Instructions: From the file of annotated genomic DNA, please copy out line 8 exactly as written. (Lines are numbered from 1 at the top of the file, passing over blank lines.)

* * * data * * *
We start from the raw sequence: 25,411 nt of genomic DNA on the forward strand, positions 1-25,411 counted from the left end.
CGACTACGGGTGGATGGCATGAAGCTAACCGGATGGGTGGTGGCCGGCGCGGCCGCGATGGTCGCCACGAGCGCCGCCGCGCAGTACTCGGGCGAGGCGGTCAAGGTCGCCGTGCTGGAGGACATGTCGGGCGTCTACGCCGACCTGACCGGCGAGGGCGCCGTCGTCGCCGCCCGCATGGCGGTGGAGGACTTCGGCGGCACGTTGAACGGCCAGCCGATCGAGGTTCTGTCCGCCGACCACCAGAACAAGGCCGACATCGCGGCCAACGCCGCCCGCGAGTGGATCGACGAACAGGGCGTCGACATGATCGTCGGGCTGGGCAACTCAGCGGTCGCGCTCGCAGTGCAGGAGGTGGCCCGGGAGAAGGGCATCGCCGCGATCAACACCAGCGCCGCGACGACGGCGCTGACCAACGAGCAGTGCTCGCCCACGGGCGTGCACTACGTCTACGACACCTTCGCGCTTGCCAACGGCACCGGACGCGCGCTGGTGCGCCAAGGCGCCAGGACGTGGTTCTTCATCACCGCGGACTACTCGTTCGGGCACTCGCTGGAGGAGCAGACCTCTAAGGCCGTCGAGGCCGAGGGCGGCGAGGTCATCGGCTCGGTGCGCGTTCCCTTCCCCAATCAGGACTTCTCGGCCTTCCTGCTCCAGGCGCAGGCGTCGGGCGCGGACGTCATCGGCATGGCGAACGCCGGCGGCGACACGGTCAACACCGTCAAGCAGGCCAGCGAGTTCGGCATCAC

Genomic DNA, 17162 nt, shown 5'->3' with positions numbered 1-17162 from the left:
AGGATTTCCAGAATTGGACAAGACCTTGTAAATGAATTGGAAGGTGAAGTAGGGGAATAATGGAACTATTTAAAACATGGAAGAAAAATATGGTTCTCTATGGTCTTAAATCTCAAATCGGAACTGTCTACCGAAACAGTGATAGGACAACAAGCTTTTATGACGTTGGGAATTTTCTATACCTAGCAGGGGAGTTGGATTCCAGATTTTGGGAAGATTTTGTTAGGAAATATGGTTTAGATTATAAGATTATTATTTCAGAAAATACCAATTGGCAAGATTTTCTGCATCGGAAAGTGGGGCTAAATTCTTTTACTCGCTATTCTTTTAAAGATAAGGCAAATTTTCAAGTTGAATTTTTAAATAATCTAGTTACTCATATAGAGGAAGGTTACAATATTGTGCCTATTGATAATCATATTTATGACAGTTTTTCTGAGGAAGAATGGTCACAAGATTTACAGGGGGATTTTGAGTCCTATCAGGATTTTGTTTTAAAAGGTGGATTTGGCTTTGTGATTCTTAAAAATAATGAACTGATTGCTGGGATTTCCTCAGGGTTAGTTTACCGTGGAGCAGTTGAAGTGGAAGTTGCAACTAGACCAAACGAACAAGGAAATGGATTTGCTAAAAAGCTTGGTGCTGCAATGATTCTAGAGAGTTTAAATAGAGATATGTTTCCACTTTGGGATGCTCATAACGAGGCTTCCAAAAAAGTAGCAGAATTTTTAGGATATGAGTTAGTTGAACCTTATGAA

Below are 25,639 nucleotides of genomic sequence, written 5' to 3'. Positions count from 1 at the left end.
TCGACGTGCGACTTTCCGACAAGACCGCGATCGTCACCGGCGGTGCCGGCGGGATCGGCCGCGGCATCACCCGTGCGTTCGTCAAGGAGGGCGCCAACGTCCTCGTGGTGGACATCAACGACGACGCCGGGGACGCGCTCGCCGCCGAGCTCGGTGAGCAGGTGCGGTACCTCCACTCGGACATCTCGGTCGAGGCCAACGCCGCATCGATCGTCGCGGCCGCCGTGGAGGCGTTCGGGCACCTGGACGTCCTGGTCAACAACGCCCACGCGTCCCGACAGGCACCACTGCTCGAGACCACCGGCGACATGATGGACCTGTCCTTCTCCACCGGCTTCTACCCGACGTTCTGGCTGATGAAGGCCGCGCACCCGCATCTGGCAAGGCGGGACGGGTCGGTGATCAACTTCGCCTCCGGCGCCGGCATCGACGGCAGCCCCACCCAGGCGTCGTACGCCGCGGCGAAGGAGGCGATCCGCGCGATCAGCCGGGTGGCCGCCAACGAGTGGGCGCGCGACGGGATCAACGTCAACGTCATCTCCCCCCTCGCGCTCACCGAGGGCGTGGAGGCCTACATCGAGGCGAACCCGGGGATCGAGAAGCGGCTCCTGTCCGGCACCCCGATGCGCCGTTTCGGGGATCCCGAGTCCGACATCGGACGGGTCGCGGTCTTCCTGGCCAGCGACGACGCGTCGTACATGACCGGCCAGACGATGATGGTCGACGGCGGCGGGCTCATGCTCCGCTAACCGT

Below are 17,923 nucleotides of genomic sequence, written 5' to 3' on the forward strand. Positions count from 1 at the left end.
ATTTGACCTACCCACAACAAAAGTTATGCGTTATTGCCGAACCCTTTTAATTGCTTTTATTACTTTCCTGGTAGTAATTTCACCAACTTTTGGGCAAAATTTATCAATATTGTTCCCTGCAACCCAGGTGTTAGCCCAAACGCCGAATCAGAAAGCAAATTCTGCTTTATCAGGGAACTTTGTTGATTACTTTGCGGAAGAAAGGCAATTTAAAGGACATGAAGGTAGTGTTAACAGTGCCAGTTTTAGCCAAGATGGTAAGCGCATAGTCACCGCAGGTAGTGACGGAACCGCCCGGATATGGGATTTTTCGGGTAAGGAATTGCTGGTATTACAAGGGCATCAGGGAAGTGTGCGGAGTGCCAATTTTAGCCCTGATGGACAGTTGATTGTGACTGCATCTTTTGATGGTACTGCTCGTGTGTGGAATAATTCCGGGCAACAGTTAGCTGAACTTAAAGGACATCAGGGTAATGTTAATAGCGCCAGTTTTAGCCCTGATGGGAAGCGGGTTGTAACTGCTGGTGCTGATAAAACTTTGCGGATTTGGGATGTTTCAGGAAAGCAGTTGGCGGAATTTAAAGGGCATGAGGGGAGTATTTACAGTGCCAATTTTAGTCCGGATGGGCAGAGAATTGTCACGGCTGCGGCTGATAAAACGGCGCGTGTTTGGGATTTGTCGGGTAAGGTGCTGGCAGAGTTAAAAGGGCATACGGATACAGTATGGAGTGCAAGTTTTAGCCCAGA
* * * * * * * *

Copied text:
ATTTGACCTACCCACAACAAAAGTTATGCGTTATTGCCGAACCCTTTTAATTGCTTTTATTACTTTCCTGGTAGTAATTTCACCAACTTTTGGGCAAAATTTATCAATATTGTTCCCTGCAACCCAGGTGTTAGCCCAAACGCCGAATCAGAAAGCAAATTCTGCTTTATCAGGGAACTTTGTTGATTACTTTGCGGAAGAAAGGCAATTTAAAGGACATGAAGGTAGTGTTAACAGTGCCAGTTTTAGCCAAGATGGTAAGCGCATAGTCACCGCAGGTAGTGACGGAACCGCCCGGATATGGGATTTTTCGGGTAAGGAATTGCTGGTATTACAAGGGCATCAGGGAAGTGTGCGGAGTGCCAATTTTAGCCCTGATGGACAGTTGATTGTGACTGCATCTTTTGATGGTACTGCTCGTGTGTGGAATAATTCCGGGCAACAGTTAGCTGAACTTAAAGGACATCAGGGTAATGTTAATAGCGCCAGTTTTAGCCCTGATGGGAAGCGGGTTGTAACTGCTGGTGCTGATAAAACTTTGCGGATTTGGGATGTTTCAGGAAAGCAGTTGGCGGAATTTAAAGGGCATGAGGGGAGTATTTACAGTGCCAATTTTAGTCCGGATGGGCAGAGAATTGTCACGGCTGCGGCTGATAAAACGGCGCGTGTTTGGGATTTGTCGGGTAAGGTGCTGGCAGAGTTAAAAGGGCATACGGATACAGTATGGAGTGCAAGTTTTAGCCCAGA